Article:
Time to walk away from trade talks

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Some two years after the Canadian Union of Public Employees (CUPE) warned the provincial government about the perils of CETA, the impending Canada-Europe Comprehensive Economic and Trade Agreement being pushed by the Harper government, Premier Kathy Dunderdale is just now raising serious concerns about the trade pact.

The premier has announced that Newfoundland and Labrador is back in negotiations for CETA, claiming her government is staunchly defending the province’s minimum fish processing rules from demands by the European Union (EU) and bullying by Stephen Harper’s Conservative government to give them up.

It’s no secret that the EU companies are eager to process more fish offshore. Gus Etchegary, a passionate defender of the Newfoundland fishery, says the provincial government is already favouring Europeans over local processors.

When the Dunderdale government gave Ocean Choice International (OCI) permission to process redfish from plants in Newfoundland, it didn’t just open the door to offshore processing, it took the hinges off.

CUPE, the Council of Canadians and others have been saying the deck is stacked against Canada in the CETA negotiations — and not just in the deal-making on our fishery.

A United Nations report released in March warns that CETA would prohibit municipal governments from using procurement in a way that favours local or Canadian goods, services or labour.    

CETA creates a parallel legal system allowing European corporations to sue our governments over policies they claim unfairly undercut their profits.

This investor-state dispute settlement process is the same system that allowed Abitibi-Bowater to sue for the loss of its water and timber rights in Newfoundland and Labrador: the company walked away with $130 million.

With CETA, jobs will be lost in the fishery, pharmaceutical drug prices will increase, municipalities’ right to “buy local” is undercut and EU companies will have special rights to sue governments.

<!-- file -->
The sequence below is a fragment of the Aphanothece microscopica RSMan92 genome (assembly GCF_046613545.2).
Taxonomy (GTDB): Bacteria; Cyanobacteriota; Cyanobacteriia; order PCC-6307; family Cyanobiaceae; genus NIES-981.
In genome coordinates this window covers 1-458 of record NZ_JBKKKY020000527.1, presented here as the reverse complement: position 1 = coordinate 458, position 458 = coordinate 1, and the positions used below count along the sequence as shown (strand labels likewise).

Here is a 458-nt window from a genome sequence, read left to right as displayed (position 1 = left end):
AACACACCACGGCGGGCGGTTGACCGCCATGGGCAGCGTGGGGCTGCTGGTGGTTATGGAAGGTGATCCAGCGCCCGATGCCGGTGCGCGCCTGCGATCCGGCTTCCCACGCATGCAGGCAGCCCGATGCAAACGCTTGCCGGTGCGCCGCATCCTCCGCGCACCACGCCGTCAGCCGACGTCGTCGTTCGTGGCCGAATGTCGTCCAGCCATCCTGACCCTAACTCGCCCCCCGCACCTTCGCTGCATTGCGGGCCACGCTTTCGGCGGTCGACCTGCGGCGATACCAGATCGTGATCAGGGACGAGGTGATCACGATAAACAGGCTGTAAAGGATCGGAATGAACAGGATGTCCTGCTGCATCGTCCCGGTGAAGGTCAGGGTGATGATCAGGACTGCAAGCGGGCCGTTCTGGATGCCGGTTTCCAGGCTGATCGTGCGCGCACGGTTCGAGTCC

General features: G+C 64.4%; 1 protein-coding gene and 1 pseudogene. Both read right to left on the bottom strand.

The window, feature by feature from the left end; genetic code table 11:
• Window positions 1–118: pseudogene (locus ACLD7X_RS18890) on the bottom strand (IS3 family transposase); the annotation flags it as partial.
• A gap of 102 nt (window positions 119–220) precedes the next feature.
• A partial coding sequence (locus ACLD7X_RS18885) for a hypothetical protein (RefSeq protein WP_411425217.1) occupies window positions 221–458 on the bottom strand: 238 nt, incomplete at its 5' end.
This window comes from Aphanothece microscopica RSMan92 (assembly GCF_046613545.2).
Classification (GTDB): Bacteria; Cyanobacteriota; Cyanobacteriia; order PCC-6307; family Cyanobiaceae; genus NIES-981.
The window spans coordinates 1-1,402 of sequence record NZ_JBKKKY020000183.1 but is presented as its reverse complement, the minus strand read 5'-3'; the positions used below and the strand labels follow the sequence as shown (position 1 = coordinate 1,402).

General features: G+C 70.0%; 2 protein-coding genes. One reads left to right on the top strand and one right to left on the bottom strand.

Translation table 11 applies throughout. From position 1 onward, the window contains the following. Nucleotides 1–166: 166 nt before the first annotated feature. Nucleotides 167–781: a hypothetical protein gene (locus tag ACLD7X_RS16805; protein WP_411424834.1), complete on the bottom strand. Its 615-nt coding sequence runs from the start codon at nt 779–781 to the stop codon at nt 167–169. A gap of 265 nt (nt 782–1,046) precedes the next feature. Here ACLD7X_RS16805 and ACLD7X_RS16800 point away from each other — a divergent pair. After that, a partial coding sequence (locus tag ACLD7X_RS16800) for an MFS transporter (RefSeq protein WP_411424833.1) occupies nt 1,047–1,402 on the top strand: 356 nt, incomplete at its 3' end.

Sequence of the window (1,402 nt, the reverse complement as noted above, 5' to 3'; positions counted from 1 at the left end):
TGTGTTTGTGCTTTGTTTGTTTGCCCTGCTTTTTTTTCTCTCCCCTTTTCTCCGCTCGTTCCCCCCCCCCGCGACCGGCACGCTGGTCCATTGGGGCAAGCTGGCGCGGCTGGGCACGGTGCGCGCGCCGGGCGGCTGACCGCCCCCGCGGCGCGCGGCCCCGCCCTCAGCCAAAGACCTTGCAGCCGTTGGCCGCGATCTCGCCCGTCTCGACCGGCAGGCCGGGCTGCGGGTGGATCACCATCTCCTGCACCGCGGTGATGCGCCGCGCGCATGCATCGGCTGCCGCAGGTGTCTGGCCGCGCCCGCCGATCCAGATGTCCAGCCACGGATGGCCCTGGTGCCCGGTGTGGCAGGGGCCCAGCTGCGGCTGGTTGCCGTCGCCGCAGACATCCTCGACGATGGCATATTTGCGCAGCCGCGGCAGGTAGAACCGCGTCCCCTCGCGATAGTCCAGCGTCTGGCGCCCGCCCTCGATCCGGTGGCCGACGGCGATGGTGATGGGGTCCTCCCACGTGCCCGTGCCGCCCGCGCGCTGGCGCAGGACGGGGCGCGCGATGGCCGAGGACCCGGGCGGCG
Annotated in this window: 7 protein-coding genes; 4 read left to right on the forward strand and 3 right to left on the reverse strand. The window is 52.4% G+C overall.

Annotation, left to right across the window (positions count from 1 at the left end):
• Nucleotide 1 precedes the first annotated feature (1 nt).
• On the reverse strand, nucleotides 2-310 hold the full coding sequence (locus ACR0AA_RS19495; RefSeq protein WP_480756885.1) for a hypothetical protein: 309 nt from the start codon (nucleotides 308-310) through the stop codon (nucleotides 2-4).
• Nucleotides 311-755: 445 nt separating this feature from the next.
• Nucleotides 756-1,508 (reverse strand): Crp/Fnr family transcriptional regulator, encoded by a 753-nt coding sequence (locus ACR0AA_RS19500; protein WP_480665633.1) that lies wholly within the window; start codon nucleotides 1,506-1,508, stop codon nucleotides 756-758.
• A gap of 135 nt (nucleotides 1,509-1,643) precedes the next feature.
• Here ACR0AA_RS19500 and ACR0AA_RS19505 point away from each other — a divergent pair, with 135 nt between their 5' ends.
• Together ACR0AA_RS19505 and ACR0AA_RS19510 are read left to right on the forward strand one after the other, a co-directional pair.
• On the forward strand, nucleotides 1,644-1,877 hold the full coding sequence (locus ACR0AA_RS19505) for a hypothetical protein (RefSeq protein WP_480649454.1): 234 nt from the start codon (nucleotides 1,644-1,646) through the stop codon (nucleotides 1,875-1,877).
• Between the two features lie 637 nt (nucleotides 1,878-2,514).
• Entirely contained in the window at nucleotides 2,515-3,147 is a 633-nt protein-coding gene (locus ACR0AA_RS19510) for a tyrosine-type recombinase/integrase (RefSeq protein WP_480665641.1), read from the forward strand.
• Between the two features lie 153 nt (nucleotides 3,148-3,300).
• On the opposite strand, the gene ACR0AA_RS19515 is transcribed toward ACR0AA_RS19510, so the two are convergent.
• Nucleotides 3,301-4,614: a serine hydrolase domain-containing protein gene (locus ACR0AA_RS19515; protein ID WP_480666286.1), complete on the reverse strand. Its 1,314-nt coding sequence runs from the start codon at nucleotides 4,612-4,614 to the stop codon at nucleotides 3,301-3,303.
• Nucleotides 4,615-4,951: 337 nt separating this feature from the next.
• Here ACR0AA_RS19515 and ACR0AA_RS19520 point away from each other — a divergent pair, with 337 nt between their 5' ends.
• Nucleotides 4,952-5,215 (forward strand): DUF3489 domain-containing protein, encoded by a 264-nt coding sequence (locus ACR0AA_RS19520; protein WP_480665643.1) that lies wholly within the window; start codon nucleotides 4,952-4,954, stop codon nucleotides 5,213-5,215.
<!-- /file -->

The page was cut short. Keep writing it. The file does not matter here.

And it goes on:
CUPE urges the government of Newfoundland and Labrador to stop trading away the province’s future and walk away from the CETA negotiations.

 

Wayne Lucas

president

CUPE Newfoundland Labrador

Organizations: Canadian Union of Public Employees, European Union, United Nations

Geographic location: Newfoundland and Labrador, Canada

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Recent comments

  • a business man
    June 14, 2013 - 06:57

    Actually, it is time to abandon the minimum fish processing requirements. The CETA benefits so many different economic sectors, while the fishery does not. Personally, I stand to significantly benefit from CETA, so I would give the EU anything they want. Why are we holding up the benefits of a large economic deal to protect a few uneducated fishermen? Really, most Canadians probably do not care about these fishermen. I certainly do not. care I think we should scrap the processing requriements, put the fishermen on welfare, and then enjoy the benefits of CETA. In a few years, we will forget we ever had a fishery, and that will be our high point as a society. Frankly, low skill, dirty fish processing jobs done by uneducated unskilled workers are not worth protecting. Furthermore, giving the EU a deal that will allow them to put some unskilled uneducated fishermen out of work is perfectly fine becuase the economic benefits will be greater than the loss. It is sensible to allow one sector to be destroyed if many more sectors are able to grow. CETA is more important than the fishery. CETA is more important than Newfoundland. That is my opinion as a taxpayer, citizen and voter.

  • Premier Dunderdale please wake up to the risks you will create if you sign off on the CETA Agreement.
    June 13, 2013 - 16:35

    I attended the meeting held by the Council of Canadians and the Canadian Union of Public Employees two years ago when the provincial government was warned by them about the perils of the Canada-Europe/Comprehensive Economic Trade Agreement being pushed by the Harper Government. The warnings were dire by Maude Barlow, Paul Moyst and Gus Etchegary and I cannot believe that Premier Dunderdale opted to ignore the warnings completely. It appears she has given the Harper Government the right to sign off on the CETA Agreement that will cause catastrophic havoc in the province of Newfoundland and Labrador just for the sake of keeping her promise of silence to the Harper Government in return for a loan guarantee on the Muskrat Falls Project, which will add Billions of dollars of unnecessary debt to our province and will, no doubt, see that project bankrupt our province, combined with the complete loss of our fishery to the European Union with the sign off on the CETA Agreement. Our province is doomed on both levels, we have the same uncaring people ruling our province as we have had for the past 64 years. Politicians only work on behalf of their own personal economy, to Hell with the electorate who hired them in the first place. We have gained very little in our province from the wonderful natural resources that we were endowed with by Nature. Shame on them, they need to be brought to justice for what they have done to us and our province.